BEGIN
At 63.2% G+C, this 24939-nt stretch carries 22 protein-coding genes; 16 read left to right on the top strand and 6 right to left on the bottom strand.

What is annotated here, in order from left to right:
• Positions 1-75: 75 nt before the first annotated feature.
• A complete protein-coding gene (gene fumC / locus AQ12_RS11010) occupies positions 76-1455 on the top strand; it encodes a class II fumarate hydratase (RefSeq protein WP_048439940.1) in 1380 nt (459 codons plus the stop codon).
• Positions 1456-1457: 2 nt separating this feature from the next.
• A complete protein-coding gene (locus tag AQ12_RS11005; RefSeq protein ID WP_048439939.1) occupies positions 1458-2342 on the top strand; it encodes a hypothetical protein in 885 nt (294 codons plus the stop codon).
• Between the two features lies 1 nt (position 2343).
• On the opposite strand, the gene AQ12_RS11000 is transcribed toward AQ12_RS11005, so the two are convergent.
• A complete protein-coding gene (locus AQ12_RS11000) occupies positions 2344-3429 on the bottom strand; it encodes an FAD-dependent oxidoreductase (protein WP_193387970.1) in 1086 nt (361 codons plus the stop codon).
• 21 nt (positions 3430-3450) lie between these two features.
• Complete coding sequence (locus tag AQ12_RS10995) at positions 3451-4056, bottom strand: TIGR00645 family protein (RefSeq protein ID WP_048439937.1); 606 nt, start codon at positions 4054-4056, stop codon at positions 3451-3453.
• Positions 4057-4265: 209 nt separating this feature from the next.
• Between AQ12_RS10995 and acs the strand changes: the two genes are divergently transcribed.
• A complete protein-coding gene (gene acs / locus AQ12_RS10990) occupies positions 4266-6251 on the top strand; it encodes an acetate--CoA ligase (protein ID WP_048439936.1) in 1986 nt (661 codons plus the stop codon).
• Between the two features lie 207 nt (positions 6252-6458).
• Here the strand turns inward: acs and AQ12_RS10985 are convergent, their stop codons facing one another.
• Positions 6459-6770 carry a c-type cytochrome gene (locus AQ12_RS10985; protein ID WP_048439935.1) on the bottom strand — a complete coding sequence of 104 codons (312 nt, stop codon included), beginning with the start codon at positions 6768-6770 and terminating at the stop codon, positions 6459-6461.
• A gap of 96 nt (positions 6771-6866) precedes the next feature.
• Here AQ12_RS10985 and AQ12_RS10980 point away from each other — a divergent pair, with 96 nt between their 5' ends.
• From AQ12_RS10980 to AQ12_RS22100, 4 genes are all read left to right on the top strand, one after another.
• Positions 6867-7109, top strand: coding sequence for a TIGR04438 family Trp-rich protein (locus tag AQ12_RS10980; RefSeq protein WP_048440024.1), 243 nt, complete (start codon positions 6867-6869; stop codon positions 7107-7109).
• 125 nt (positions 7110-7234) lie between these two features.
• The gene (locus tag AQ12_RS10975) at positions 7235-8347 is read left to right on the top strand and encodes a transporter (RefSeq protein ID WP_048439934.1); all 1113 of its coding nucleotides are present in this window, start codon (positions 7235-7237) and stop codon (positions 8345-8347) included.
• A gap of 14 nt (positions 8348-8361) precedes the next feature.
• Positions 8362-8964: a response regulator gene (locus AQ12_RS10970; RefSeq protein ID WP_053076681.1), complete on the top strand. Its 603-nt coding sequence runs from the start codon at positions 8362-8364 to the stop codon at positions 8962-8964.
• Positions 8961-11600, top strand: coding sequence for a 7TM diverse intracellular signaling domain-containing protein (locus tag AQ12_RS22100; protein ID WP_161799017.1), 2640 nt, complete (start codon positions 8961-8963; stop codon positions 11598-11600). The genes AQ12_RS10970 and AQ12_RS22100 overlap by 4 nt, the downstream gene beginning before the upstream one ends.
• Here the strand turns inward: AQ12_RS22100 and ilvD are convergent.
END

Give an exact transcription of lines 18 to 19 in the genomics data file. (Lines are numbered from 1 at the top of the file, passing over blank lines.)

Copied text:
• A gap of 96 nt (positions 6771-6866) precedes the next feature.
• Here AQ12_RS10985 and AQ12_RS10980 point away from each other — a divergent pair, with 96 nt between their 5' ends.